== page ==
The Microsoft Visual Studio Setup Project is an old technology to create installer developed by Microsoft. It is out of support from nearly a decade and not present in Visual Studio anymore but when I visit customer sites I find legacy technologies and I need to deal with it on the short-term.
A couple of days ago I was working on an automated CI build on Azure DevOps and we hit an issue when trying to compile an old VDPROJ (migration to Wix in progress, btw ☺). We encountered an HRESULT 8000000A error.
Your team works with a project in Azure DevOps. Your build time starts to increase as the project’s complexity grows but you want your CI build to deliver results as quickly as possible. How can you do that? With parallelism, of course!
The following example shows how to design a build with:
A first “initialization” job.
The proper build jobs: build 1 and build 2 that we want to run in parallel after the step 1.
A final step that we want to execute after that build 1 and build 2 are completed.
We start with configuring the build to look like the following picture:
To orchestrate the jobs as we specified before we use the “Dependencies” feature. For the first job we have no dependencies so leave the field blank.
For the Build 1 job we set the value to Init. This way we’re instructing Azure DevOps to start the Build 1 job only after that Init has completed.
We do the same thing with the Build 2 job.
For the final step we set Build 1 and Build 2 as dependencies so this phase will wait for the 2 previous builds to complete before starting.
Here we can see the build pipeline while it’s executing.
With this brief tutorial we learned how to design a build pipeline with dependencies and parallelism that can reduce the delay of our CI processes. A fast and reliable CI process is always a good practice because we must strive to gather feedback as quickly as possible from our processes and tools. This way we can resolve issues in the early stages of our ALM, keeping the costs down and avoiding problems with customers.
One of the common pitfalls about CI is that the build status is not monitored and not treated as one of the top priorities for the team.
A healty/green status of our CI process means that our code is in a good shape for what our automated tests can tell. Fixing the build status ASAP is easier than leave it red and fix later because the recent changes of the codebase are vivid in the team members’ memory.
In this blog post we’re going to configure a build process in VSTS to enable continuous integration for our ASP.Net Core example web-app. Continuous integration is a powerful technique to prevent merge-hell and improve quality on the “left” stages of our software production process. In the fast-paced world of development we want to merge into the main line of development the new developed features as soon as possibile to avoid open branches that will cause painful merges. If we keep our unit of work small and focused we’ll have great benefits.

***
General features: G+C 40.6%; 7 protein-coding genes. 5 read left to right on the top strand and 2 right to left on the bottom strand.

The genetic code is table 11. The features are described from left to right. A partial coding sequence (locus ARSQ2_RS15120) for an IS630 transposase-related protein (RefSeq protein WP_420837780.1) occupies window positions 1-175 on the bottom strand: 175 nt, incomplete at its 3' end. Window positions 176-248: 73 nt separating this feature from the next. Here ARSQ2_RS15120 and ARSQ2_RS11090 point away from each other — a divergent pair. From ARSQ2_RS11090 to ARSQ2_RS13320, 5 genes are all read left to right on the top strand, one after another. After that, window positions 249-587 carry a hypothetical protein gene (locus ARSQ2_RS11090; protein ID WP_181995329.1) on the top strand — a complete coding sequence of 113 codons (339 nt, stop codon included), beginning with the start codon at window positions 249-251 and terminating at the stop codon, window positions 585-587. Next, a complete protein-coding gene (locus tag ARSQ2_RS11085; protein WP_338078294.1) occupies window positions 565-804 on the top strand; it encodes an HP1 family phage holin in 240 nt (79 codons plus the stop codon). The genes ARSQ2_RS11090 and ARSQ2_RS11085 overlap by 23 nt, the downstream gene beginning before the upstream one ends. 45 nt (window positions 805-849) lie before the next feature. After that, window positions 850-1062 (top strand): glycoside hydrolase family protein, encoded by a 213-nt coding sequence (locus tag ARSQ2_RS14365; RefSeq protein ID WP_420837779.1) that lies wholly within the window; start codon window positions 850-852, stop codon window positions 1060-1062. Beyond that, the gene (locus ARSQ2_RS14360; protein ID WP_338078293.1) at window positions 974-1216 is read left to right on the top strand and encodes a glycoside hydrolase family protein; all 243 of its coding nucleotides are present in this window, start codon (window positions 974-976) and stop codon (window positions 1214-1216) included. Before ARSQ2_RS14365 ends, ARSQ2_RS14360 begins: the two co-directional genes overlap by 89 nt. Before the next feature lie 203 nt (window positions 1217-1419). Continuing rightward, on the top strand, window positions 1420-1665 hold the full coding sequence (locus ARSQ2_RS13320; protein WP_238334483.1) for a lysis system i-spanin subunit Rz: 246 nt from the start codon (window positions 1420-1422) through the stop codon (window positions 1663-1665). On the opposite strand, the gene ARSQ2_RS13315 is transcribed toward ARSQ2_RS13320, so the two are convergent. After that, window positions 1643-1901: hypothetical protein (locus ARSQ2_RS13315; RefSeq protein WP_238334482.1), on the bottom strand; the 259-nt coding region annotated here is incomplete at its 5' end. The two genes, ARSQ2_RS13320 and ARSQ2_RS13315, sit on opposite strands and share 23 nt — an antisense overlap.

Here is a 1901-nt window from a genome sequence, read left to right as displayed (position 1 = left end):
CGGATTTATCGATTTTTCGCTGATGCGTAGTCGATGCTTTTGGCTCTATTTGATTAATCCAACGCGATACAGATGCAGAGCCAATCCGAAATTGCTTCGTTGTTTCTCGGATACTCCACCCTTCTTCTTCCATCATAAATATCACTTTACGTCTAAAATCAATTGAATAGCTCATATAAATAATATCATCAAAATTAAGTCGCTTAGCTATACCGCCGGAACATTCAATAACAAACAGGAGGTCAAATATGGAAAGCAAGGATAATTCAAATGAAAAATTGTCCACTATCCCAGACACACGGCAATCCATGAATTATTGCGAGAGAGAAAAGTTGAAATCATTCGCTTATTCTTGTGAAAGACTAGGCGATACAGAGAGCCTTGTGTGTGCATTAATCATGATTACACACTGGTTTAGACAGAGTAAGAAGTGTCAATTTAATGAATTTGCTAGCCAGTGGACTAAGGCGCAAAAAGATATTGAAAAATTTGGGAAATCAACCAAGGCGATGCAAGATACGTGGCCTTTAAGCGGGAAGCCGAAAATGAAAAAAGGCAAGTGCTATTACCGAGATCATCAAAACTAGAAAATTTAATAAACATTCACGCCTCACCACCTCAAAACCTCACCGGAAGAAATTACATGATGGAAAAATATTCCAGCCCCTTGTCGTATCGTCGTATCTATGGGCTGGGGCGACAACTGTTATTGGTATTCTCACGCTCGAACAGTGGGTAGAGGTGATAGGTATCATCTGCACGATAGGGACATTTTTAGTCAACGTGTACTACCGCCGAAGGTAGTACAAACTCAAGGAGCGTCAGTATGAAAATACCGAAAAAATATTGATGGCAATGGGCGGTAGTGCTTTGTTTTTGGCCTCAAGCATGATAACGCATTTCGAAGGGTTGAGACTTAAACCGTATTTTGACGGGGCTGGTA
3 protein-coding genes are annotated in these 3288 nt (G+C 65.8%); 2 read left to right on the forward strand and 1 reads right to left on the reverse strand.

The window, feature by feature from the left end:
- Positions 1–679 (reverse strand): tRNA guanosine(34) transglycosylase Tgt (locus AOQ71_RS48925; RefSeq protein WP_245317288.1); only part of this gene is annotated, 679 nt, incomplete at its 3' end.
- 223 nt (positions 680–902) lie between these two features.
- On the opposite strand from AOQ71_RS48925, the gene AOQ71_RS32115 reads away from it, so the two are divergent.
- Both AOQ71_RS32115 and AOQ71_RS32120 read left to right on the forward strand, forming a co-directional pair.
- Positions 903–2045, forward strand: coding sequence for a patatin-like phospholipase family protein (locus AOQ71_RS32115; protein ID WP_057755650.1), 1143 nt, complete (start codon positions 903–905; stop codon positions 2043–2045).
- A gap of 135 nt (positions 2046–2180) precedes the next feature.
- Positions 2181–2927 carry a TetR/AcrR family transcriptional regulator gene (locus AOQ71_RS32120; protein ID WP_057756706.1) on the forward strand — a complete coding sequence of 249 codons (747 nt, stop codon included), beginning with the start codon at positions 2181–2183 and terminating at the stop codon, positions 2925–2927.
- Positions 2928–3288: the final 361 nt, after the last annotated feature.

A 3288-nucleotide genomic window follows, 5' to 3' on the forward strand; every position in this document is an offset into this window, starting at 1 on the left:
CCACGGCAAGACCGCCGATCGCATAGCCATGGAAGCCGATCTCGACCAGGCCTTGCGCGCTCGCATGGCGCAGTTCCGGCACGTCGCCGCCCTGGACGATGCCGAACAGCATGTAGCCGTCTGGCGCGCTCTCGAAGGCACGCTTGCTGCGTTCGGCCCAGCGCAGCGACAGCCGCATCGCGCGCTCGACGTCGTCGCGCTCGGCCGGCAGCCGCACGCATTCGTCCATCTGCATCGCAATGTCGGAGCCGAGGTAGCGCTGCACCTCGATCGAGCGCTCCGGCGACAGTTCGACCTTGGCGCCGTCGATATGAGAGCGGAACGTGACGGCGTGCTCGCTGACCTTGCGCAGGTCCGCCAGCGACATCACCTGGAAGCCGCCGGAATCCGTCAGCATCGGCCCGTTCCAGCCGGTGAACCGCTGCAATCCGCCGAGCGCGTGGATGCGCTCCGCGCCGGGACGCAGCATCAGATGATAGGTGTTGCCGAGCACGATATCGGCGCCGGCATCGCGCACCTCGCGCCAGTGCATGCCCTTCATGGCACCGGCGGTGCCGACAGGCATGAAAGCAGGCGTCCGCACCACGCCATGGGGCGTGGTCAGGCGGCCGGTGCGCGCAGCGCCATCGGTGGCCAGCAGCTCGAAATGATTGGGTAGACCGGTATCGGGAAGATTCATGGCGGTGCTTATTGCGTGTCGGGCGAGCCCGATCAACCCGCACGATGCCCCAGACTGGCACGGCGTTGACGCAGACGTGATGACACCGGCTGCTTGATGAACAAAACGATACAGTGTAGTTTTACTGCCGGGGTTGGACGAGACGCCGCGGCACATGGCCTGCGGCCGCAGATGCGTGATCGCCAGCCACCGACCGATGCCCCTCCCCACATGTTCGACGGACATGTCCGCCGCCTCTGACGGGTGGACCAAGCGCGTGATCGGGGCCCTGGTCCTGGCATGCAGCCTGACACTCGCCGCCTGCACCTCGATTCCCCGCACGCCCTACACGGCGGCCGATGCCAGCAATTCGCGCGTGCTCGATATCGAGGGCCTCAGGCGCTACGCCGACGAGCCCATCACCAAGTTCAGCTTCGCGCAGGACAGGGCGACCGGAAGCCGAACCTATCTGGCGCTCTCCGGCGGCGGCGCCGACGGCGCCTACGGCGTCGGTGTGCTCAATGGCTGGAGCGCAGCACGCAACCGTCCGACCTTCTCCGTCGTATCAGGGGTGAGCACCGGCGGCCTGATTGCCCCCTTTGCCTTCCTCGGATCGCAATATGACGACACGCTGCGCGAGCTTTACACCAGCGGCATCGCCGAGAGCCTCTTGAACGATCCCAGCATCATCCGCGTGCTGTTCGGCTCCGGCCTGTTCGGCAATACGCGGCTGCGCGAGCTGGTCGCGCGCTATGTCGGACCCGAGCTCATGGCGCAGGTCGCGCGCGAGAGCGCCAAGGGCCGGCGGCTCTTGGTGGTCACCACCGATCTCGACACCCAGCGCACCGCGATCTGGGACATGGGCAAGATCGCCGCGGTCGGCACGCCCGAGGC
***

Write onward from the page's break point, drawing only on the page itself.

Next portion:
In application development, we build a working application from its constituent parts, compiling it in the correct order then linking and packaging it. The ‘build process’ will do everything required to create or update the workspace for the application to run in, and manage all baselining and reporting about the build.
Similarly, the purpose of a database build is to prove that what we have in the version control system – the canonical source – can successfully build a database from scratch. The build process aims to create from its constituent DDL creation scripts and other components, in the version control repository, a working database to a particular version. It will create a new database, create its objects, and load any static, reference or lookup data.
Since we’re creating an entirely new database, a database build will not attempt to retain the existing database or its data. In fact, many build processes will fail, by design, if a database of the same name already exists in the target environment, rather than risk an IFEXISTS...DROPDATABASE command running on the wrong server!
Ma cosa ce ne facciamo di una database build? Se voglio dare un database di sviluppo a una persona nel mio team non mi basta fare un backup e un restore nella sua macchina? Certo ma non è solo questo l’unico scopo di costruire un database da zero in maniera replicabile alla pressione di un pulsante.
Che vantaggi porto a casa?
Gli immediati vantaggi che la compilazione corretta di un db porta sono:
Controllo di salute dello schema del db: tutti gli oggetti sono validi e non fanno riferimenti a cose inesistenti;
Si può (deve?) automatizzare il processo. Così dopo ogni modifica dello schema di cui viene fatto il commit in un VCS parte la compilazione del database e verifica se abbiamo rotto qualcosa;
Automatizzando il processo si possono automatizzare dei test sul database;
Automatizzando i test si comincia ad avere un sistema automatico di controllo qualità del database.
Combinando quindi un database compilabile con un paio di altri strumenti possiamo ottenere quello che per le applicazioni esiste già da decenni, cioè un Database Lifecycle Management strutturato e automatizzato.
Voi avete implementato il DLM per vostro database? Il mio è corso d’opera e farò dei post per spiegare come l’ho ottenuto.